J&B Auto Tool News
5 Tips for DIY Oil Change
Changing engine oil is one of the most important forms of car maintenance. Engine oil serves several different purposes: it wicks heat away from the engine, lubricates the gears, and prevents corrosion. While you can always take your car to a local automotive shop for an oil change, it's actually an easy do-it-yourself project. Here are five tips to follow when changing your car's oil.
Use Jack Stands
I know this probably sounds like common sense to most seasoned DIY mechanics, but it's still worth mentioning that you should always use jack stands when working underneath your car -- and this includes changing the oil. Make sure the jack stands are placed on the correct areas of your car's undercarriage, securing them so there's no "wiggle" room. Only then should you venture underneath and begin draining the old oil.
Don't forget to invest in a premium filter when changing your oil. The filter must be rated for at least the distance of the oil. If you have synthetic oil that's rated for 6,000 miles, for instance, your filter should also be rated for 6,000 miles. If it's rated less, you'll have to go back and change it. You can look on the filter box to determine exactly how long the filter will last.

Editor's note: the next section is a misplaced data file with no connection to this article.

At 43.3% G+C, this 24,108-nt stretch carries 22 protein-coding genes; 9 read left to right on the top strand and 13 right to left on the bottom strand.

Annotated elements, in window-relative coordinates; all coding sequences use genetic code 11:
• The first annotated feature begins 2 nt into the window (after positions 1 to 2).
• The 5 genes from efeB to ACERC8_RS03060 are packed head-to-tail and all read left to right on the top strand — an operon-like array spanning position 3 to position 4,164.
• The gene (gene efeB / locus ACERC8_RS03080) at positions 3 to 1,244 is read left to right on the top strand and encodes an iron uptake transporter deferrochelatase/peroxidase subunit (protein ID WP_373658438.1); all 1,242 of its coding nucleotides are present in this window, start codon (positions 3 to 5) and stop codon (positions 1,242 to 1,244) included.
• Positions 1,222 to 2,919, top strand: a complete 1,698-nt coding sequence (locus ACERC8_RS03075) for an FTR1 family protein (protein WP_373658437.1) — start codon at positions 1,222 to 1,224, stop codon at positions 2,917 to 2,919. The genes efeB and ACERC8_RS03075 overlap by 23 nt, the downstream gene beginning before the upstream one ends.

Warm the Oil
Before draining the oil, it's recommended that you warm it by letting the engine run for 5-7 minutes. This allows the oil to flow more easily, making your job easier in the process as well. Keep in mind, however, that you should not attempt to change the oil while the engine is hot. If the engine is hot, wait 30-40 minutes for it to cool down.
Hand-Tighten the Filter
Contrary to popular belief, you shouldn't use a filter wrench to tighten the filter. Rather, it's best to hand-tighten the filter.
Dispose of Old Oil
You'll need to take your old oil to a proper disposal facility. Most states have laws prohibiting the disposal of engine oil in the trash due to its combination of environmentally unfriendly chemicals. The good news is that most auto body parts stores should accept old oil. And if they don't, take it to a local hazardous waste disposal facility.
These are just a few tips to make your next DIY oil change a breeze.